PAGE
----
DIY wordpress SEO

DIY wordpress SEO
September 21, 2016 Cameron James

Most SEO plugins have way too many bells and whistles for my simple needs, so I wrote a little snippet that’s meant as a drop-in, DIY replacement for the big WordPress SEO plugins. If you want a lot of features and options, then try Yoast’s awesome SEO plugin or the great All in One SEO; otherwise, if you just want something simple that works, check out Basic WP SEO — a simple slab of code that you add to your functions.php file and done.

What does this code do?

Simple. It optimizes your WordPress pages for search engines by including the following meta data in the <head> section:

  • Meta description – uses custom meta if exists, else uses the first 155 words of content
  • Meta keywords – uses custom meta if exists, else generates from tags and categories
  • Meta Robots – includes meta robots index/follow or noindex/follow depending on page
  • SEO title – uses custom meta if exists, else generates an optimized unique title

These are some useful, beneficial things to include in your web pages, which is why SEO plugins are so popular. The problem is that most SEO plugins are just way too overwrought and heavy-handed, especially for DIY folk who implement stuff like .htaccess, robots.txt, sitemaps, and Google Analytics via their own optimized methods.

Trying to roll it all up into a single plugin just wasn’t working for me, but I needed something solid for my own sites’s SEO and now am using the following Basic WP SEO snippet, which I’ll eventually turn into a plugin of its own:

/* Basic WP SEO
		1. add this code to functions.php
		2. replace the $default_keywords with your own
		3. add <?php echo basic_wp_seo(); ?> to header.php
		4. test well and fine tune as needed

	Optional: add custom description, keywords, and/or title
	to any post or page using these custom field keys:


function basic_wp_seo() {
	global $page, $paged, $post;
	$default_keywords = 'wordpress, plugins, themes, design, dev, development, security, htaccess, apache, php, sql, html, css, jquery, javascript, tutorials'; // customize
	$output = '';

	// description
	$seo_desc = get_post_meta($post->ID, 'mm_seo_desc', true);
	$description = get_bloginfo('description', 'display');
	$pagedata = get_post($post->ID);
	if (is_singular()) {
		if (!empty($seo_desc)) {
			$content = $seo_desc;
		} else if (!empty($pagedata)) {
			$content = apply_filters('the_excerpt_rss', $pagedata->post_content);
			$content = substr(trim(strip_tags($content)), 0, 155);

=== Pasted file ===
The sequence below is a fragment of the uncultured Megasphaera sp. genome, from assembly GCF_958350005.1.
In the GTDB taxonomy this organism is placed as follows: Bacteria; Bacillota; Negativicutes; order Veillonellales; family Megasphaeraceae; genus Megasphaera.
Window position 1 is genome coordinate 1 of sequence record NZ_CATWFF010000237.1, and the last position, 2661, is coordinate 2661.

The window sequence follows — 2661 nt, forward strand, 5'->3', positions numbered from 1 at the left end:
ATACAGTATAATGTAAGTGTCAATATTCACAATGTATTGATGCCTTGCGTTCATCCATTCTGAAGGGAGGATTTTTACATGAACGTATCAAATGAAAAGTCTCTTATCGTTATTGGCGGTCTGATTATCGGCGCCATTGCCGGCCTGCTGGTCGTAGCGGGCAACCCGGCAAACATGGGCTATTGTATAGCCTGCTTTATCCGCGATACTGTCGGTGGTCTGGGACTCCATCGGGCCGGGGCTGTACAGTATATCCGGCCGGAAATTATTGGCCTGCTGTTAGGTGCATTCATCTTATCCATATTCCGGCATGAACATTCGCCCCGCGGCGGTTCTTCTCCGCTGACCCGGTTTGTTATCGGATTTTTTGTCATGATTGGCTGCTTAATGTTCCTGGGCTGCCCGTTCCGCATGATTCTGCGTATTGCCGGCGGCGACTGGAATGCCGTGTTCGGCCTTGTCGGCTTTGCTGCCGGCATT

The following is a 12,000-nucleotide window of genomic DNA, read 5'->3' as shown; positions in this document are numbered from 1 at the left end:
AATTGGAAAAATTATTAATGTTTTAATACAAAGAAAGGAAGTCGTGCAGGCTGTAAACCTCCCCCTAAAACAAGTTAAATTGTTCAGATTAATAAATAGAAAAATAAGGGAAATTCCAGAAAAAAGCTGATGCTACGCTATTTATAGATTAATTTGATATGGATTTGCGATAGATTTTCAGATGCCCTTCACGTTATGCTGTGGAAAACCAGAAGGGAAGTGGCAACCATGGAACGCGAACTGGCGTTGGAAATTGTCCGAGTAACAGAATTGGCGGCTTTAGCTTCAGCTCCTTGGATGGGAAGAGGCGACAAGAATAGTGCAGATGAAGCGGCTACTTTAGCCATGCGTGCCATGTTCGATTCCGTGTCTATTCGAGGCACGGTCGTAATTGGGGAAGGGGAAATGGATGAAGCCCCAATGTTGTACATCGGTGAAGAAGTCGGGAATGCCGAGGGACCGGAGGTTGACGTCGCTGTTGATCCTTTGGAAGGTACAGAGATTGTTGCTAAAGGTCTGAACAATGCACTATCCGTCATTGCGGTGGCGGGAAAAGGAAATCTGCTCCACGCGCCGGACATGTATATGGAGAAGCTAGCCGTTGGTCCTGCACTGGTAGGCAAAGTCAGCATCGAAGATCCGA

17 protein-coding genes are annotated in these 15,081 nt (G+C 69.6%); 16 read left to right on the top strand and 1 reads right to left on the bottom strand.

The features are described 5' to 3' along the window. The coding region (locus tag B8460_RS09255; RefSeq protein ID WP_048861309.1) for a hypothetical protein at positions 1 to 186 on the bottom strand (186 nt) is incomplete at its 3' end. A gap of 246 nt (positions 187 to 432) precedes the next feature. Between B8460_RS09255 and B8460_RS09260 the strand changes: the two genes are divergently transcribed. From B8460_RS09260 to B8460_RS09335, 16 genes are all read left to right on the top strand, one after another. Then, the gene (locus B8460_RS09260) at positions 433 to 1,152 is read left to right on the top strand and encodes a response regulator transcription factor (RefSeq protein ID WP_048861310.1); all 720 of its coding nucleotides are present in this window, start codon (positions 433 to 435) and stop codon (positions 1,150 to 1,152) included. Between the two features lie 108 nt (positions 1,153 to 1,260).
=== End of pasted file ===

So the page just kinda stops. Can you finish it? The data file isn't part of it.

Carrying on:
$content = preg_replace('#\n#', ' ', $content);
			$content = preg_replace('#\s{2,}#', ' ', $content);
			$content = trim($content);
	} else {
		$content = $description;	
	$output .= '<meta name="description" content="' . esc_attr($content) . '">' . "\n";

	// keywords
	$keys = get_post_meta($post->ID, 'mm_seo_keywords', true);
	$cats = get_the_category();
	$tags = get_the_tags();
	if (empty($keys)) {
		if (!empty($cats)) foreach($cats as $cat) $keys .= $cat->name . ', ';
		if (!empty($tags)) foreach($tags as $tag) $keys .= $tag->name . ', ';
		$keys .= $default_keywords;
	$output .= "\t\t" . '<meta name="keywords" content="' . esc_attr($keys) . '">' . "\n";

	// robots
	if (is_category() || is_tag()) {
		$paged = (get_query_var('paged')) ? get_query_var('paged') : 1;
		if ($paged > 1) {
			$output .=  "\t\t" . '<meta name="robots" content="noindex,follow">' . "\n";
		} else {
			$output .=  "\t\t" . '<meta name="robots" content="index,follow">' . "\n";
	} else if (is_home() || is_singular()) {
		$output .=  "\t\t" . '<meta name="robots" content="index,follow">' . "\n";
	} else {
		$output .= "\t\t" . '<meta name="robots" content="noindex,follow">' . "\n";

	// title
	$title_custom = get_post_meta($post->ID, 'mm_seo_title', true);
	$url = ltrim(esc_url($_SERVER['REQUEST_URI']), '/');
	$name = get_bloginfo('name', 'display');
	$title = trim(wp_title('', false));
	$cat = single_cat_title('', false);
	$tag = single_tag_title('', false);
	$search = get_search_query();

	if (!empty($title_custom)) $title = $title_custom;
	if ($paged >= 2 || $page >= 2) $page_number = ' | ' . sprintf('Page %s', max($paged, $page));
	else $page_number = '';

	if (is_home() || is_front_page()) $seo_title = $name . ' | ' . $description;
	elseif (is_singular())            $seo_title = $title . ' | ' . $name;
	elseif (is_tag())                 $seo_title = 'Tag Archive: ' . $tag . ' | ' . $name;
	elseif (is_category())            $seo_title = 'Category Archive: ' . $cat . ' | ' . $name;
	elseif (is_archive())             $seo_title = 'Archive: ' . $title . ' | ' . $name;